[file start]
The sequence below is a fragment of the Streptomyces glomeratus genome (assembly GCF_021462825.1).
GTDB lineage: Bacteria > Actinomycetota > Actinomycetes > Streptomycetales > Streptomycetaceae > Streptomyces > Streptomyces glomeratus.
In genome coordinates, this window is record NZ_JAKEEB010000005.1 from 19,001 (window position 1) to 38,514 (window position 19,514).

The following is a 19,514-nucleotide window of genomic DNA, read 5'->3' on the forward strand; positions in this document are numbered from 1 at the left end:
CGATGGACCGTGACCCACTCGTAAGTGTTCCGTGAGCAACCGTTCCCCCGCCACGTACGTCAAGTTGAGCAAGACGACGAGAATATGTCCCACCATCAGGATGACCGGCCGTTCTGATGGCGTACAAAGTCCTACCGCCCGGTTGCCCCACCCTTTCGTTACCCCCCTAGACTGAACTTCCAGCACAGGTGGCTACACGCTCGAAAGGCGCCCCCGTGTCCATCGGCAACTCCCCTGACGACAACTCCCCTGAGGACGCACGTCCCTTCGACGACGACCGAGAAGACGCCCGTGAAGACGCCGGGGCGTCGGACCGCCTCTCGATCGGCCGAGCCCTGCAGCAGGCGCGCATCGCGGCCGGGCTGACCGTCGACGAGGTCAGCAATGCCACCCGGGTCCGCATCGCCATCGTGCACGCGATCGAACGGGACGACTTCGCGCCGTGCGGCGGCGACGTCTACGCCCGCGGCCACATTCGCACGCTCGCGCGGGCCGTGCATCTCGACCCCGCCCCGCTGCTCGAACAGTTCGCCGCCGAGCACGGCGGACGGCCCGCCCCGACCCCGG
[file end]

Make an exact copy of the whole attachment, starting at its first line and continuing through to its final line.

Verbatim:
The sequence below is a fragment of the Streptomyces glomeratus genome (assembly GCF_021462825.1).
GTDB lineage: Bacteria > Actinomycetota > Actinomycetes > Streptomycetales > Streptomycetaceae > Streptomyces > Streptomyces glomeratus.
In genome coordinates, this window is record NZ_JAKEEB010000005.1 from 19,001 (window position 1) to 38,514 (window position 19,514).

The following is a 19,514-nucleotide window of genomic DNA, read 5'->3' on the forward strand; positions in this document are numbered from 1 at the left end:
CGATGGACCGTGACCCACTCGTAAGTGTTCCGTGAGCAACCGTTCCCCCGCCACGTACGTCAAGTTGAGCAAGACGACGAGAATATGTCCCACCATCAGGATGACCGGCCGTTCTGATGGCGTACAAAGTCCTACCGCCCGGTTGCCCCACCCTTTCGTTACCCCCCTAGACTGAACTTCCAGCACAGGTGGCTACACGCTCGAAAGGCGCCCCCGTGTCCATCGGCAACTCCCCTGACGACAACTCCCCTGAGGACGCACGTCCCTTCGACGACGACCGAGAAGACGCCCGTGAAGACGCCGGGGCGTCGGACCGCCTCTCGATCGGCCGAGCCCTGCAGCAGGCGCGCATCGCGGCCGGGCTGACCGTCGACGAGGTCAGCAATGCCACCCGGGTCCGCATCGCCATCGTGCACGCGATCGAACGGGACGACTTCGCGCCGTGCGGCGGCGACGTCTACGCCCGCGGCCACATTCGCACGCTCGCGCGGGCCGTGCATCTCGACCCCGCCCCGCTGCTCGAACAGTTCGCCGCCGAGCACGGCGGACGGCCCGCCCCGACCCCGG